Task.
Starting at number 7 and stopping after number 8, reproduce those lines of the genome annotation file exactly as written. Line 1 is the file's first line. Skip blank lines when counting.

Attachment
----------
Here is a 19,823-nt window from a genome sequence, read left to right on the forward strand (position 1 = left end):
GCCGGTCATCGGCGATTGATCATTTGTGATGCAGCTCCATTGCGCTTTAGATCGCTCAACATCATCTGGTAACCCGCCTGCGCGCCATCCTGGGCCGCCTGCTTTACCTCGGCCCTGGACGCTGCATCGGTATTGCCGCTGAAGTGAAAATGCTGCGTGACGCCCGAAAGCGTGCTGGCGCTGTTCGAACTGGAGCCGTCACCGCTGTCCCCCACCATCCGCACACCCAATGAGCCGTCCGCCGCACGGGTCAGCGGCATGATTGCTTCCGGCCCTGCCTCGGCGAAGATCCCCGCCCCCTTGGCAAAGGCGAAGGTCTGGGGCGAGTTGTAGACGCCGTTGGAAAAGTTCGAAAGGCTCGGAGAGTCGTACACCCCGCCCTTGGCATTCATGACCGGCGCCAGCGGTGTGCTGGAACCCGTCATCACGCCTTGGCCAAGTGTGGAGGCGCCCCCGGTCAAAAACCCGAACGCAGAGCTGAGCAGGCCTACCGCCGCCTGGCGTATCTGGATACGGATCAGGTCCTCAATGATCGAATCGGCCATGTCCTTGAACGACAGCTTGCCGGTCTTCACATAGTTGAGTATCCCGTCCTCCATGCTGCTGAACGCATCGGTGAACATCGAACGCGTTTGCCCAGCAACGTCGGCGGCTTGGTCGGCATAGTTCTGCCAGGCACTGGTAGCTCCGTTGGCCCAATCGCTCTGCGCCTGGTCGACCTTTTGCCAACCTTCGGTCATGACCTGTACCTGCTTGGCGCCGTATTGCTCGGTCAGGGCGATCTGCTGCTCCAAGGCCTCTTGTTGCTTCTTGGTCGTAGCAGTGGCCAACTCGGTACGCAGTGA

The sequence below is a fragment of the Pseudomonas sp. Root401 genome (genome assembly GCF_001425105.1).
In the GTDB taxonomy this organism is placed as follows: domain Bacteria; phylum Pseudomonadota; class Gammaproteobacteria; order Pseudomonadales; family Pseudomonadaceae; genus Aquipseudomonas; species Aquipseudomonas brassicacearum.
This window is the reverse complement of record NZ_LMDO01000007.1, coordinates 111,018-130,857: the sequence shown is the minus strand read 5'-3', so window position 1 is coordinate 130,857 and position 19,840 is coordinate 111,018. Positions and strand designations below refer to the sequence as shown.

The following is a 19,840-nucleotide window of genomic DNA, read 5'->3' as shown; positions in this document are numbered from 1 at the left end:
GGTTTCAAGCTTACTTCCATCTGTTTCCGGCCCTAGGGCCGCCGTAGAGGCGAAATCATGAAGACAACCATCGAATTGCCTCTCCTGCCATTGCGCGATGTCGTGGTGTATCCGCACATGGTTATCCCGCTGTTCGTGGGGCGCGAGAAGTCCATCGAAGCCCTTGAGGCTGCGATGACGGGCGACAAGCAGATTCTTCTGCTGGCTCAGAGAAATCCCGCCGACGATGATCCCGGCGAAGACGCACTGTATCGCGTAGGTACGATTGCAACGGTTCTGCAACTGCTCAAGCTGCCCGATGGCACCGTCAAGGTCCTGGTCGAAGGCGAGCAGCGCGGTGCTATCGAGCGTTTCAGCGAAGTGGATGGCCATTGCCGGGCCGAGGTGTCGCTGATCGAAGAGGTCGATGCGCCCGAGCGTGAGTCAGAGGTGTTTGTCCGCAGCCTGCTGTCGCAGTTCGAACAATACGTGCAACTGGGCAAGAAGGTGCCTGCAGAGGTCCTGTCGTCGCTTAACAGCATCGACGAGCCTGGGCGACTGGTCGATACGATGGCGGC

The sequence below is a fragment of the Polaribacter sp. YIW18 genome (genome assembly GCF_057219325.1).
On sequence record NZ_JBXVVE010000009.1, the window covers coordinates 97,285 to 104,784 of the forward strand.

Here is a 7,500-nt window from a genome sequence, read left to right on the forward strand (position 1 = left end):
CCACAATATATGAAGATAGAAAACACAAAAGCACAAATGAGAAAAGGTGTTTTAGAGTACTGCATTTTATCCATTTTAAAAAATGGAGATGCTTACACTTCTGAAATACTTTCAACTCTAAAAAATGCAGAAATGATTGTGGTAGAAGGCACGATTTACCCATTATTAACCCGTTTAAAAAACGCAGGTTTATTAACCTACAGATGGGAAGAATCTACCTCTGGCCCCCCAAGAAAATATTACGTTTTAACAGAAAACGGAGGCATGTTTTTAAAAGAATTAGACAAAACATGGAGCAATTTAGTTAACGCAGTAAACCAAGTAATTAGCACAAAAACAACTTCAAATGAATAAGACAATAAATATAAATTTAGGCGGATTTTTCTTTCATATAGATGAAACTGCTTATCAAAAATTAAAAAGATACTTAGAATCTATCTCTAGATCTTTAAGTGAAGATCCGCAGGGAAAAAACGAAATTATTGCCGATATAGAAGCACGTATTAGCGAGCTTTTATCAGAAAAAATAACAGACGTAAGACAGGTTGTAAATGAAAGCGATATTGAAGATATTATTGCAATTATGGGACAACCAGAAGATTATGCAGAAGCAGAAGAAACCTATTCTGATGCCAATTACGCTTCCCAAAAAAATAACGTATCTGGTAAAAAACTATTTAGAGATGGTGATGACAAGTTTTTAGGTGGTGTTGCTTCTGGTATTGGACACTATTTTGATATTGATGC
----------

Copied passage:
GGTTTCAAGCTTACTTCCATCTGTTTCCGGCCCTAGGGCCGCCGTAGAGGCGAAATCATGAAGACAACCATCGAATTGCCTCTCCTGCCATTGCGCGATGTCGTGGTGTATCCGCACATGGTTATCCCGCTGTTCGTGGGGCGCGAGAAGTCCATCGAAGCCCTTGAGGCTGCGATGACGGGCGACAAGCAGATTCTTCTGCTGGCTCAGAGAAATCCCGCCGACGATGATCCCGGCGAAGACGCACTGTATCGCGTAGGTACGATTGCAACGGTTCTGCAACTGCTCAAGCTGCCCGATGGCACCGTCAAGGTCCTGGTCGAAGGCGAGCAGCGCGGTGCTATCGAGCGTTTCAGCGAAGTGGATGGCCATTGCCGGGCCGAGGTGTCGCTGATCGAAGAGGTCGATGCGCCCGAGCGTGAGTCAGAGGTGTTTGTCCGCAGCCTGCTGTCGCAGTTCGAACAATACGTGCAACTGGGCAAGAAGGTGCCTGCAGAGGTCCTGTCGTCGCTTAACAGCATCGACGAGCCTGGGCGACTGGTCGATACGATGGCGGC

The sequence below is a fragment of the Polaribacter sp. YIW18 genome (genome assembly GCF_057219325.1).